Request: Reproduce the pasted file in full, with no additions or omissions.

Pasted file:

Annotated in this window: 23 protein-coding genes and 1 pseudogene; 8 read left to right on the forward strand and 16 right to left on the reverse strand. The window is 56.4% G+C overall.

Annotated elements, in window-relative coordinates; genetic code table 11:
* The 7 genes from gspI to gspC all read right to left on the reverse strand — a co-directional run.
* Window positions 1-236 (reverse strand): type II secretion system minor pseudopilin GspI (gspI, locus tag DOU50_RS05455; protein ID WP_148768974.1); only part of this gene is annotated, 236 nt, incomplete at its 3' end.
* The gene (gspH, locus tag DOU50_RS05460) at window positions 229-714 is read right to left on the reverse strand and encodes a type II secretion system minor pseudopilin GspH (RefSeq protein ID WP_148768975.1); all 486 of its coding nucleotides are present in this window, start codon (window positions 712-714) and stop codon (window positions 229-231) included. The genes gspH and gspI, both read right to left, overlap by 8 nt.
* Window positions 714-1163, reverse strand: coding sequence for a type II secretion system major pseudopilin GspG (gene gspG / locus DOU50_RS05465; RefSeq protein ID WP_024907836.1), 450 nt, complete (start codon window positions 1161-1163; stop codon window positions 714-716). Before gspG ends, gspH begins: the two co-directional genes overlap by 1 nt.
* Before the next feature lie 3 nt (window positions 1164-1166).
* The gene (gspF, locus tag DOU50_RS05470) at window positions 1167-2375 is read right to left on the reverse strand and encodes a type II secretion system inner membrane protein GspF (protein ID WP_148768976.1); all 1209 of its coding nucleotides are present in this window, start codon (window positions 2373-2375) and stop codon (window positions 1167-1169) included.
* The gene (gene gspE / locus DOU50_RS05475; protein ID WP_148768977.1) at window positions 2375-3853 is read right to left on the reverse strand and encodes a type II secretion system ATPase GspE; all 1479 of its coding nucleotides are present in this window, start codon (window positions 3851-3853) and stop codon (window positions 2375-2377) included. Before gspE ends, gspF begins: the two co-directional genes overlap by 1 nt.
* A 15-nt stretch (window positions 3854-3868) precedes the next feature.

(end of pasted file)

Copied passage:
Annotated in this window: 23 protein-coding genes and 1 pseudogene; 8 read left to right on the forward strand and 16 right to left on the reverse strand. The window is 56.4% G+C overall.

Annotated elements, in window-relative coordinates; genetic code table 11:
* The 7 genes from gspI to gspC all read right to left on the reverse strand — a co-directional run.
* Window positions 1-236 (reverse strand): type II secretion system minor pseudopilin GspI (gspI, locus tag DOU50_RS05455; protein ID WP_148768974.1); only part of this gene is annotated, 236 nt, incomplete at its 3' end.
* The gene (gspH, locus tag DOU50_RS05460) at window positions 229-714 is read right to left on the reverse strand and encodes a type II secretion system minor pseudopilin GspH (RefSeq protein ID WP_148768975.1); all 486 of its coding nucleotides are present in this window, start codon (window positions 712-714) and stop codon (window positions 229-231) included. The genes gspH and gspI, both read right to left, overlap by 8 nt.
* Window positions 714-1163, reverse strand: coding sequence for a type II secretion system major pseudopilin GspG (gene gspG / locus DOU50_RS05465; RefSeq protein ID WP_024907836.1), 450 nt, complete (start codon window positions 1161-1163; stop codon window positions 714-716). Before gspG ends, gspH begins: the two co-directional genes overlap by 1 nt.
* Before the next feature lie 3 nt (window positions 1164-1166).
* The gene (gspF, locus tag DOU50_RS05470) at window positions 1167-2375 is read right to left on the reverse strand and encodes a type II secretion system inner membrane protein GspF (protein ID WP_148768976.1); all 1209 of its coding nucleotides are present in this window, start codon (window positions 2373-2375) and stop codon (window positions 1167-1169) included.
* The gene (gene gspE / locus DOU50_RS05475; protein ID WP_148768977.1) at window positions 2375-3853 is read right to left on the reverse strand and encodes a type II secretion system ATPase GspE; all 1479 of its coding nucleotides are present in this window, start codon (window positions 3851-3853) and stop codon (window positions 2375-2377) included. Before gspE ends, gspF begins: the two co-directional genes overlap by 1 nt.
* A 15-nt stretch (window positions 3854-3868) precedes the next feature.